Impact of early intervention on psychopathology, crime, and well-being at age 25.

Dodge, K. A., Bierman, K. L., Coie, J. D., Greenberg, M. T., Lochman, J. E., McMahon, R. J., & Pinderhughes, E. E. for the Conduct Problems Prevention Research Group. (2015). Impact of early intervention on psychopathology, crime, and well-being at age 25. American Journal of Psychiatry, 172(1), 59-70.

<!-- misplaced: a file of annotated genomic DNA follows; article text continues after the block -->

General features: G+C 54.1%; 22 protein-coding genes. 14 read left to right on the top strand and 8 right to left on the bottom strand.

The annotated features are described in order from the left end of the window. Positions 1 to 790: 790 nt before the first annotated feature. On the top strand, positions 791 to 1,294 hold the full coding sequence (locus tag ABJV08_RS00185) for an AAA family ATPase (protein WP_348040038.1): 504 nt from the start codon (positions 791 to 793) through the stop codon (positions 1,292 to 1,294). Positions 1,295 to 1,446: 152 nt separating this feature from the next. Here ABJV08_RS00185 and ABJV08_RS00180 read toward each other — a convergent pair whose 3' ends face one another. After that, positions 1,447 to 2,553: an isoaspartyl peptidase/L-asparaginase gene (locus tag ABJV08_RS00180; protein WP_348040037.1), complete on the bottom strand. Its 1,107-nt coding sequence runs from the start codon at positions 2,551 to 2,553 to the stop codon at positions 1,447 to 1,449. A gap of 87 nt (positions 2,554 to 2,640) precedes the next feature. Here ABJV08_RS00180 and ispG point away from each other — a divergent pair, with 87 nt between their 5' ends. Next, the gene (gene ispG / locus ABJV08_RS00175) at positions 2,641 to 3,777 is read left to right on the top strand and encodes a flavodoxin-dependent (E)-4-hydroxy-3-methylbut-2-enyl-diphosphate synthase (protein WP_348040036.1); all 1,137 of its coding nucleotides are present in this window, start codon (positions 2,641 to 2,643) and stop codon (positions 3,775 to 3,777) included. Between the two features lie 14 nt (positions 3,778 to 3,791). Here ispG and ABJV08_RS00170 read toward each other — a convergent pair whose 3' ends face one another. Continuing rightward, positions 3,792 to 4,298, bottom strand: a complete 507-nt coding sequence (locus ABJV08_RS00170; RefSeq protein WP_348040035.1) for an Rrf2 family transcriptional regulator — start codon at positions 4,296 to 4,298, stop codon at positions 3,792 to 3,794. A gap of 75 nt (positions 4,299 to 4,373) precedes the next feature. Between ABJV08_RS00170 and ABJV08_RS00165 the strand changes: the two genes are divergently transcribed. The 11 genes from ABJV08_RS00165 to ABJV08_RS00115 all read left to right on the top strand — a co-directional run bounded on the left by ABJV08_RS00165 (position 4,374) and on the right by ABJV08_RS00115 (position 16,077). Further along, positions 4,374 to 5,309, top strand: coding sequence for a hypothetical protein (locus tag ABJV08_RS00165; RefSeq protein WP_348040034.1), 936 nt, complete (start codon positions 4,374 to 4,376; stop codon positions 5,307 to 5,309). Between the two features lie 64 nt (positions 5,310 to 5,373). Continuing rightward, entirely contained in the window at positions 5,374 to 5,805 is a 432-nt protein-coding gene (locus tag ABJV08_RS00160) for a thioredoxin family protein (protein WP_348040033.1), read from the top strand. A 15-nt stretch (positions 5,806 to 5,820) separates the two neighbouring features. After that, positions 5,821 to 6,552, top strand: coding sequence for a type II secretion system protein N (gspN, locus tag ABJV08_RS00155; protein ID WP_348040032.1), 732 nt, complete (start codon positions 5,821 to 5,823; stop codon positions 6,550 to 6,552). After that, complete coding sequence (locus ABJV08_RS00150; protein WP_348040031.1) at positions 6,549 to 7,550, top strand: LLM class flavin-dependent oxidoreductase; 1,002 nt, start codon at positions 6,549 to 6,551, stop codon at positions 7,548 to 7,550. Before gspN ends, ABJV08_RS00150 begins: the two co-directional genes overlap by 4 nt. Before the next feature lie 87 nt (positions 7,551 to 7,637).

Abstract: Objective: This randomized controlled trial tested the efficacy of early intervention to prevent adult psychopathology and improve well-being in early-starting conduct-problem children. Method: Kindergarteners (N = 9,594) in three cohorts (1991-1993) at 55 schools in four communities were screened for conduct problems, yielding 979 early starters. A total of 891 (91%) consented (51% African American, 47% European American; 69% boys). Children were randomly assigned by school cluster to a 10-year intervention or control. The intervention goal was to develop social competencies in children that would carry them throughout life, through social skills training, parent behavior-management training with home visiting, peer coaching, reading tutoring, and classroom social-emotional curricula. Manualization and supervision ensured program fidelity. Ninety-eight percent participated during grade 1, and 80% continued through grade 10. At age 25, arrest records were reviewed (N = 817, 92%), and condition-blinded adults psychiatrically interviewed participants (N = 702; 81% of living participants) and a peer (N = 535) knowledgeable about the participant. Results: Intent-to-treat logistic regression analyses indicated that 69% of participants in the control arm displayed at least one externalizing, internalizing, or substance abuse psychiatric problem (based on self- or peer interview) at age 25, in contrast with 59% of those assigned to intervention (odds ratio=0.59, CI=0.43-0.81; number needed to treat=8). This pattern also held for self-interviews, peer interviews, scores using an "and" rule for self- and peer reports, and separate tests for externalizing problems, internalizing problems, and substance abuse problems, as well as for each of three cohorts, four sites, male participants, female participants, African Americans, European Americans, moderate-risk, and high-risk subgroups. Intervention participants also received lower severity-weighted violent (standardized estimate=-0.37) and drug (standardized estimate=-0.43) crime conviction scores, lower risky sexual behavior scores (standardized estimate=-0.24), and higher well-being scores (standardized estimate=0.19). Conclusions: This study provides evidence for the efficacy of early intervention in preventing adult psychopathology among high-risk early-starting conduct-problem children.